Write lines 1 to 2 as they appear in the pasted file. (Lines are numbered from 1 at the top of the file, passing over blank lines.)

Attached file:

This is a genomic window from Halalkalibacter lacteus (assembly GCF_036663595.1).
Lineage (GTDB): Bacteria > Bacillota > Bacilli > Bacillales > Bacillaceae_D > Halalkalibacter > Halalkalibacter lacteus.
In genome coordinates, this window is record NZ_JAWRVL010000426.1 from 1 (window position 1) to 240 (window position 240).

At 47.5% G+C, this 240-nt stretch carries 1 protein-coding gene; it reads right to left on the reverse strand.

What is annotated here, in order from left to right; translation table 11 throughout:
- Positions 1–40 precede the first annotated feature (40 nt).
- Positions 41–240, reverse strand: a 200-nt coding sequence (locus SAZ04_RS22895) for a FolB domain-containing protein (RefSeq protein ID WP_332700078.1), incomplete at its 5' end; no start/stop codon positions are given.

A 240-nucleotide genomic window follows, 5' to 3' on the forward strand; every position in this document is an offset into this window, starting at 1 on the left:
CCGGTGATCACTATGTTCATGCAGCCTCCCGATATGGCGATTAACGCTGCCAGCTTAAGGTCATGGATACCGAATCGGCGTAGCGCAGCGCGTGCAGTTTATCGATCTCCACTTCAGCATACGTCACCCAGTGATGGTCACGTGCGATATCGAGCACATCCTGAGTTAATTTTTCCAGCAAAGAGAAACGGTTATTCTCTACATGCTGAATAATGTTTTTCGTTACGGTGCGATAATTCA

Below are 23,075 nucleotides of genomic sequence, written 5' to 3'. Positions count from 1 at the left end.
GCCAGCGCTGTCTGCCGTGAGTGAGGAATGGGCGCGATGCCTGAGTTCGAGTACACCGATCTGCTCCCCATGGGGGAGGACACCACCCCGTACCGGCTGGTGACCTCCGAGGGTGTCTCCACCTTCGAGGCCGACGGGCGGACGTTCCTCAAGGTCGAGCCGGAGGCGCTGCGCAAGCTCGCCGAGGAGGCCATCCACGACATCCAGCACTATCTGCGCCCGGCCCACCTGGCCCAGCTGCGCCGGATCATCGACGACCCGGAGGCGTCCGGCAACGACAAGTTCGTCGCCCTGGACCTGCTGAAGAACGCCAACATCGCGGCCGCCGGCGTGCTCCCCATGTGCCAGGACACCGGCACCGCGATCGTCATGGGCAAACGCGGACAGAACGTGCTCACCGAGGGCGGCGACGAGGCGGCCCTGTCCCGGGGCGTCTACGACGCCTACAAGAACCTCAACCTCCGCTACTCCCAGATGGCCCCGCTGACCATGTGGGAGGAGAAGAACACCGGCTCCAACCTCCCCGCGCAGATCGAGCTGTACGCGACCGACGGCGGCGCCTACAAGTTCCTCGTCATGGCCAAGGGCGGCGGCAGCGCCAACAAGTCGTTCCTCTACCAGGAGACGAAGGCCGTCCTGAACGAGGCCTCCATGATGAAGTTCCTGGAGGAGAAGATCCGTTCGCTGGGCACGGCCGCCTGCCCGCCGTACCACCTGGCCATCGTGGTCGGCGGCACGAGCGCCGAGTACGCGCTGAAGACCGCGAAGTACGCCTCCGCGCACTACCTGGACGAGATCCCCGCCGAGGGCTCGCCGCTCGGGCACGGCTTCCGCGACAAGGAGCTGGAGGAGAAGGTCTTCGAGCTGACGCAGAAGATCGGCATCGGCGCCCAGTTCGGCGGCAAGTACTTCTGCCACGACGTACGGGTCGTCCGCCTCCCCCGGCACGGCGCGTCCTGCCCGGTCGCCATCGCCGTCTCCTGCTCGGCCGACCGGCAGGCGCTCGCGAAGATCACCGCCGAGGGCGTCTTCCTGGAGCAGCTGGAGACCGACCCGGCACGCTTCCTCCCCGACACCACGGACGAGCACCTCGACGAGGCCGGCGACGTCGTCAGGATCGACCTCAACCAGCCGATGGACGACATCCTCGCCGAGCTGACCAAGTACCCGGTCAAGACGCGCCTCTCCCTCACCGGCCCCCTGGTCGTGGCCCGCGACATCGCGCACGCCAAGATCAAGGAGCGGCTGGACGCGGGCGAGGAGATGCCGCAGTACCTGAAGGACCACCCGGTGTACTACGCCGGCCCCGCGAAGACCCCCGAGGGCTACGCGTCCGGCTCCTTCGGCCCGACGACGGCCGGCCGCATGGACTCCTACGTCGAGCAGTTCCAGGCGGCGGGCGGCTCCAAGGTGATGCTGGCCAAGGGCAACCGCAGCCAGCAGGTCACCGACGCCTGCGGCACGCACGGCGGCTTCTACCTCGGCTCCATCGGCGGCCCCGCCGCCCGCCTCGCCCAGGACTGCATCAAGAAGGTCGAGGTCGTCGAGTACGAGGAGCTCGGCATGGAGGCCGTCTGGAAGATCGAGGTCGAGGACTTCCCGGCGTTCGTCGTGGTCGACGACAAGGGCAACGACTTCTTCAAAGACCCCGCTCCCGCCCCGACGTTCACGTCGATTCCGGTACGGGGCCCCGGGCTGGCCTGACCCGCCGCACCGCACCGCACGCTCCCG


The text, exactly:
This is a genomic window from Halalkalibacter lacteus (assembly GCF_036663595.1).
Lineage (GTDB): Bacteria > Bacillota > Bacilli > Bacillales > Bacillaceae_D > Halalkalibacter > Halalkalibacter lacteus.